Few things in life are cooler than vintage racing liveries. The colors, the typefaces, and the long-extinct corporate logos (of often just-as-extinct corporations) capture a moment in time that can never be replicated again. Add to that the rawness of the machines they decorated and the sheer amount of guts it took to hurl a metal box with zero modern safety furnishings around a track, just to satisfy the ridiculously primal need to beat the other guy, and, well, it’s stirring.
And if you look back at photos of Japanese racers from the glory days of Fuji and Suzuka, you’ll notice a stylized, pinkish-red hand, forefinger and thumb making a perfect circle — the internationally recognizable “OK” gesture. But what does it mean?
It was the logo for the Okamoto Rubber Manufacturing Company, which was and still is Japan’s largest manufacturer of condoms. Okamoto knew its market well, and realized that the only thing young males love more than cars and motor racing is sex.
Of course, young men don’t like being preached to, hence some versions of the logo accompanied by the words “Safety Drive,” an inside joke encouraging them to drive safely both on the track and, um, off the track too. And when you look at it that way, the hand symbol takes on a whole new meaning.
Though it’s most closely associated with the hakosuka Skyline GT-R, nearly every marque that competed in Japan’s varied and prolific touring car races carried an Okamoto decal at one point or another.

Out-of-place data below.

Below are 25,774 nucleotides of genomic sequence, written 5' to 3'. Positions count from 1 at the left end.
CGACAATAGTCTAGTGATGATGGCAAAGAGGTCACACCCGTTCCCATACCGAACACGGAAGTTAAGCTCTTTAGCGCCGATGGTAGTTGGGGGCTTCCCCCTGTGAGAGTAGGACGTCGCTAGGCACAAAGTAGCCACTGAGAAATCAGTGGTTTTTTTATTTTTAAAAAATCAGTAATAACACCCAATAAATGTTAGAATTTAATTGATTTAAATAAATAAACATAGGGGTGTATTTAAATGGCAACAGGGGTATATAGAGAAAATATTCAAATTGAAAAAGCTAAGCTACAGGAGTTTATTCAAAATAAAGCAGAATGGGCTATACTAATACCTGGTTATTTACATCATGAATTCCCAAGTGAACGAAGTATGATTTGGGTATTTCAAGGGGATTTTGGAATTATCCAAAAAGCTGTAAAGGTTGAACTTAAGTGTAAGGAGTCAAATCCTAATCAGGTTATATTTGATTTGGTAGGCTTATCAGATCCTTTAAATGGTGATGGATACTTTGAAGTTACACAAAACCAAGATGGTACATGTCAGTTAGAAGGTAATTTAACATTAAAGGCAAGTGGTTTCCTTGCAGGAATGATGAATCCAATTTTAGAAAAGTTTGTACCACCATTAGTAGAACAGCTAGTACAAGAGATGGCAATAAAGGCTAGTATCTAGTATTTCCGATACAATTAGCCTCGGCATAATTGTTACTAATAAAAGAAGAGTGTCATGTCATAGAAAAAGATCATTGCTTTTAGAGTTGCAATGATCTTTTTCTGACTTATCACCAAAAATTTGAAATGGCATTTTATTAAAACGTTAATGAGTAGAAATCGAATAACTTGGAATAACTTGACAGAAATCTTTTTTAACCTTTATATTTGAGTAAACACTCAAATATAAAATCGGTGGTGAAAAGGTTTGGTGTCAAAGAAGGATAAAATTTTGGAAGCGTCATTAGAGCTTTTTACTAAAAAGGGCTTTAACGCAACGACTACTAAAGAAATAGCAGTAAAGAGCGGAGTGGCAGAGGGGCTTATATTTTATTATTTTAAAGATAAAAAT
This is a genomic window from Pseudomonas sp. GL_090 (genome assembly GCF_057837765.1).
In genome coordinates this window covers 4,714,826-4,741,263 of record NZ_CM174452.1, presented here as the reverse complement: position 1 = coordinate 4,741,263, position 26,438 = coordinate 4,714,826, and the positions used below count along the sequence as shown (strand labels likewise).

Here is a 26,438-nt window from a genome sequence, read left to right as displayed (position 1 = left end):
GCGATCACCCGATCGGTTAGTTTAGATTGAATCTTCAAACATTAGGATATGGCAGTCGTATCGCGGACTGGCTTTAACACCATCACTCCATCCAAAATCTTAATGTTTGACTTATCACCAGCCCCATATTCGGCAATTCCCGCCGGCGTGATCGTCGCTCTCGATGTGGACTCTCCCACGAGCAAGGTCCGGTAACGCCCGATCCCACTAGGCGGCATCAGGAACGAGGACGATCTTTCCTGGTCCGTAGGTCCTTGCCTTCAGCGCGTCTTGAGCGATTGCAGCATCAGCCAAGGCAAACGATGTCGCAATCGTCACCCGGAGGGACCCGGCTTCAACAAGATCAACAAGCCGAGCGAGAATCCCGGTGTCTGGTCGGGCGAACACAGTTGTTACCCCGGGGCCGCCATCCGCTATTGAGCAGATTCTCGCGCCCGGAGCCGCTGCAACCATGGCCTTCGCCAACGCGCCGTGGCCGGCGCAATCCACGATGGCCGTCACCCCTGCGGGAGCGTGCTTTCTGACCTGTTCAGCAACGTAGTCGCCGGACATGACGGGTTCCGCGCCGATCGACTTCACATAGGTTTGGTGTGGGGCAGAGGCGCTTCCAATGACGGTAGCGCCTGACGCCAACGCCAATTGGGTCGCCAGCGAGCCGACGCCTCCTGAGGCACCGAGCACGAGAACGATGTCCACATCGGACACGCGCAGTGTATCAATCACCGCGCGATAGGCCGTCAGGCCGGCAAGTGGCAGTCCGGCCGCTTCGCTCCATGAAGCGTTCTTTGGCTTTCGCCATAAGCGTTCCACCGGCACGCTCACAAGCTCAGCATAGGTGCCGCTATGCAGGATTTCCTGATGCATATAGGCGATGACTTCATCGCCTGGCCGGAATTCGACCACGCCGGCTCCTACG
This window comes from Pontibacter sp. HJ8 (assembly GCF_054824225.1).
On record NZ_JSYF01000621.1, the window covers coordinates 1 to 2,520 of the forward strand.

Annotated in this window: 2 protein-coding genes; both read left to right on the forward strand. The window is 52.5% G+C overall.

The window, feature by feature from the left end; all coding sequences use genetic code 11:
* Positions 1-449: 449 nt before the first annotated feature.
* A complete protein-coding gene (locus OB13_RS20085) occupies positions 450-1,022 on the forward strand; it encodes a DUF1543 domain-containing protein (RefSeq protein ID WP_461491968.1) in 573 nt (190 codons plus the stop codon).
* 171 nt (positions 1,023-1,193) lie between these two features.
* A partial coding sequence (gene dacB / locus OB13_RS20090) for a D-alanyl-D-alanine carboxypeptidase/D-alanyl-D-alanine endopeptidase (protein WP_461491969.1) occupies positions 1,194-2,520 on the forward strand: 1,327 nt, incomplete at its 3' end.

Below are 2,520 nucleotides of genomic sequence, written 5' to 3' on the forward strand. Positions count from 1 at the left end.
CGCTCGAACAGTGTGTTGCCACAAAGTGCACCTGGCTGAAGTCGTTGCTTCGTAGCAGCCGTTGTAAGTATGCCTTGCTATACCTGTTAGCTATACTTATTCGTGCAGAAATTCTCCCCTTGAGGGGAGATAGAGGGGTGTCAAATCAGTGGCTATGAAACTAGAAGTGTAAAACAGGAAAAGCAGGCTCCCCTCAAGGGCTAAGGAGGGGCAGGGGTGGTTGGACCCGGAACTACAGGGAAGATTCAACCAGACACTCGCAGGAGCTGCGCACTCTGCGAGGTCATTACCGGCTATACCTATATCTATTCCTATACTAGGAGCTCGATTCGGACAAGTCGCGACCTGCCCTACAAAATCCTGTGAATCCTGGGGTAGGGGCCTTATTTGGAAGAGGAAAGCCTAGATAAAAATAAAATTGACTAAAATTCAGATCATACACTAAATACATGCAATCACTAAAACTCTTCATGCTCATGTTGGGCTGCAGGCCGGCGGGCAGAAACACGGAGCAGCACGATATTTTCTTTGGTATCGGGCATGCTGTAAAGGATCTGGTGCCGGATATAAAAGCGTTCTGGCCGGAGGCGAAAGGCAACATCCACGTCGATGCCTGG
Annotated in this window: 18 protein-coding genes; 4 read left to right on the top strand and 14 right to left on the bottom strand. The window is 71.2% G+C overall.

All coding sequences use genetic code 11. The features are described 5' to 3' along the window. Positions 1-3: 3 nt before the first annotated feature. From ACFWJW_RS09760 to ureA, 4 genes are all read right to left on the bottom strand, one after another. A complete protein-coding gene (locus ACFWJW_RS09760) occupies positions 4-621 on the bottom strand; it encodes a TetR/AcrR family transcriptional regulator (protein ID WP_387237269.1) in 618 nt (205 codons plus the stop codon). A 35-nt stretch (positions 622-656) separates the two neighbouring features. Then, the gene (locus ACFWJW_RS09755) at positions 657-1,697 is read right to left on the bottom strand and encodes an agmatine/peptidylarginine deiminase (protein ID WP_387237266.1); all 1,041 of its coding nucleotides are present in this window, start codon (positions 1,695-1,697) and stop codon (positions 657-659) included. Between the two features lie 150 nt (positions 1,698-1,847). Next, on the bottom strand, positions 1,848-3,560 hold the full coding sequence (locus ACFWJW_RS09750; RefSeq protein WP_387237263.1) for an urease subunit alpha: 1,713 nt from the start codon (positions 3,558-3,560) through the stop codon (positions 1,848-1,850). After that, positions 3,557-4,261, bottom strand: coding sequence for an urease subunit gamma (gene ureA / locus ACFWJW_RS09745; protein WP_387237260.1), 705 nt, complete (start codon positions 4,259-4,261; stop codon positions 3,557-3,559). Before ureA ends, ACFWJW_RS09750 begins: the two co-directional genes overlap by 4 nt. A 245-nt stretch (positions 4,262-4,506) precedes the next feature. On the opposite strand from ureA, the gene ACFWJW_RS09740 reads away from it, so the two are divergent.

Mazda first used it on their Capella RX-2s.
When the Savanna RX-3 debuted it became Mazda’s warhorse of choice and carried on the logo proudly.
Even this Fujimi plastic model kit had the decal on it. Did any AMT or Ertl kit ever rock a condom logo?
Here it is on a Toyota Celica 1600GT.
The renowned Fairlady 240ZG also rocked it.
Even this March BMW 73S wore it.
Here it is on a TE27 Corolla Levin, along with more Skylines and Fairlady Zs.
Okamoto is also a leading supplier of interior materials for the Japanese auto and motorbike industry, the majority of its products being foam filler for seats and padding. Today, even though the motorsport link hasn’t been used in decades, some Okamoto products still display a little OK symbol as a discreet nod to the past.
The real Okamoto decals have been out of production for many years, but we still wanted one so we couldn’t resist printing our own. If you notice, the current hand logo has three fingers showing, while the classic ones have two. Obviously we had to go with the latter. Plus, as far as sexually suggestive automotive-themed decals go, it outclasses the Shocker by a million.
The Okamoto tribute decals are now available in the JNC shop. View a gallery of Okamoto-decorated cars in the gallery below.